Today US business interest in India growing, and though the Govt. of India is no longer the major player in the economic sector, it is still in a position to make several influential decisions regarding the economy. After 1998 there appears to be an unstated belief in the US intelligence community that India is somehow secretly enhancing its ability to build nuclear weapons and deploy them in sizable numbers. This could in theory alter the escalation situation with Pakistan. In the India US nuclear deal, a great emphasis was placed on verification of India's nuclear pronouncements. Also the vast Indian adminstration is gradually becoming extensively computerized.

All this puts an unusually large burden the US intelligence community and the apparently shoddy tradecraft that has led to the uncovering of these penetrations reflects the mad rush to gather intelligence on India. The US intelligence community and its private contractors have to come up with ways of providing information support to the US business community keen on investing in India. The US also has to keep itself open to the possibility that India is making more nuclear weapons or other forms of defence technology. They have to evaluate what the impact of this is on an India-Pakistan confrontation. Even though the nuclear deal is yet to go through, the US intelligence community has to prepare itself for the possibility of having extended verification mechanisms in place in India. The computerization of India's administration also offers the US a window to peep into the hitherto closed world of the bureaucrat, and while it may be possible to generate a vast number of intelligence intercepts by electronic means, the US will still need human sources i.e. moles, to help them sort through a mass of data. As before the bulk of this effort will continue to be coordinated through their embassy and all those innocuously named organizations parked discreetly in various major cities in India.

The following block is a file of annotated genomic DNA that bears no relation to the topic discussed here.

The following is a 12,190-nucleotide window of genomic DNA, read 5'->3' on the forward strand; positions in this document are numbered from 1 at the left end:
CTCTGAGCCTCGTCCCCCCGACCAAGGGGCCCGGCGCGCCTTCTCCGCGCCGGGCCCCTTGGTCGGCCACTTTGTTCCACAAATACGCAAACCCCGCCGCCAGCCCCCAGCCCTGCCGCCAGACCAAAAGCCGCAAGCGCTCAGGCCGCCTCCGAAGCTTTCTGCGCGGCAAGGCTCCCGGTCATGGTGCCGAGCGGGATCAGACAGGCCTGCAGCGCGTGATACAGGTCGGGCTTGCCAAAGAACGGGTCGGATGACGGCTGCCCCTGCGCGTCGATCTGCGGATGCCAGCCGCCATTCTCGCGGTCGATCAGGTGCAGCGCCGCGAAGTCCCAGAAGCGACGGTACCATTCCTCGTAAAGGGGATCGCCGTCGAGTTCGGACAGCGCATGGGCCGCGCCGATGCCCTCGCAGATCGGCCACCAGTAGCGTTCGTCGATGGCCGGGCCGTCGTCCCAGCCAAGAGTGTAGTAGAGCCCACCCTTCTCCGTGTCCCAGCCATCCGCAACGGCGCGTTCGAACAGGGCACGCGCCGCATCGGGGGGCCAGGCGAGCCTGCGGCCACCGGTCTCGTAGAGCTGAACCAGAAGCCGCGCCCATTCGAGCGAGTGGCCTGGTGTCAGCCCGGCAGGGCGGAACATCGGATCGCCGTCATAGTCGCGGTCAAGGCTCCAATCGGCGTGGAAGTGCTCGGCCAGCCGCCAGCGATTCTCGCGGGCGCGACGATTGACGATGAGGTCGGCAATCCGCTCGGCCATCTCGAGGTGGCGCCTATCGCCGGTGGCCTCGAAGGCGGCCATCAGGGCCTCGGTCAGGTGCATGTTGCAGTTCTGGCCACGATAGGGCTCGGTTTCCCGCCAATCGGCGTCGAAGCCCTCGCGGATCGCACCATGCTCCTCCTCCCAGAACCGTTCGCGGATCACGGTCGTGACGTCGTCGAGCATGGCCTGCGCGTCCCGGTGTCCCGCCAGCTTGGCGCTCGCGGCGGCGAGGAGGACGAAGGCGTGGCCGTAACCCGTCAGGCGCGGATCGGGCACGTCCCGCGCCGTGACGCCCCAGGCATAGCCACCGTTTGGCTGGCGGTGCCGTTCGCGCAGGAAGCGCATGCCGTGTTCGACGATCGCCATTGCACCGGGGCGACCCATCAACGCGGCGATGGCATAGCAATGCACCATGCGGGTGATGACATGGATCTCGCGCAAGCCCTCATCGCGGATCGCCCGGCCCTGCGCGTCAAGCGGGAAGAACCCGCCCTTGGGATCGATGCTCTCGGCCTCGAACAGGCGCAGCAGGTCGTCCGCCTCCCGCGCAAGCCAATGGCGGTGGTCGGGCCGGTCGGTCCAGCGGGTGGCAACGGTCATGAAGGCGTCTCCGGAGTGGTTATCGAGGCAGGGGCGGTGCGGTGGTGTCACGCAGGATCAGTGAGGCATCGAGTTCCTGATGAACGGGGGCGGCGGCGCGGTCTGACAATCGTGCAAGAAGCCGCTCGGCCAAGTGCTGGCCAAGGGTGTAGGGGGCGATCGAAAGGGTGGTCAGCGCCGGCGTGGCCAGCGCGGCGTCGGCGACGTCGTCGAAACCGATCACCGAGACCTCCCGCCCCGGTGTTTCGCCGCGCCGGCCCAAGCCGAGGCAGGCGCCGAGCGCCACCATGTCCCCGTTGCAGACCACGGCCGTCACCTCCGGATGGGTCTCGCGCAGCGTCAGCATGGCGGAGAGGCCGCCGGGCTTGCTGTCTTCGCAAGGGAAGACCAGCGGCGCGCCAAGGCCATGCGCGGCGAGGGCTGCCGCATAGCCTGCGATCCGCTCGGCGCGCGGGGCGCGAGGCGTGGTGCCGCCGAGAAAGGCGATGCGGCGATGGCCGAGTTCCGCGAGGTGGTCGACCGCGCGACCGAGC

I am not trying to make it seem that what the US is doing is okay, nor am I saying that people who spy for them should be given a free pass. I am merely emphasizing that the US now percieves India and China as potential peer-competitor states and is gearing its intelligence machinery to evaluate these countries in a far more aggressive fashion then ever before. This will reflect as a major shift in intelligence activity directed at India and while in the past only the elements of the political spectrum (who controlled major economic enterprises) were targetted, the net is likely to be cast a lot wider now and several government departments will be in the cross-hairs.

B. Raman and others have spoken about these things in the past, but when people watch the latest spy story headline on NDTV or Times Now or CNN-IBN, they forget what was said by people who know quite a bit more.

I am just trying to remind you all, don't be scared this happens all the time, it is the business of nations.

Be Aware NOT Alarmed!


At 9:19 AM, Anonymous Anonymous said...

Hi, turn word verification on.

These bastard spammers will kill it otherwise.


At 1:43 PM, Blogger Soothsayer said...

Hi Maverick,

Been visiting your blog for some time now and enjoy reading your posts, although this is the first time I'm leaving a comment.
The increased instances of espionage could be countries stepping up their activities in India due to its emerging status, it could be that our agenices are getting better or a combination of both. What is troubling is whether the information is shared with parties that are not too favorable to India.

At 7:09 AM, Anonymous Anonymous said...

abe madarchoth, behenkado spammers, tum sab ki maa kaa..

bloody ba$tards ruining a good blog


Post a Comment

<< Home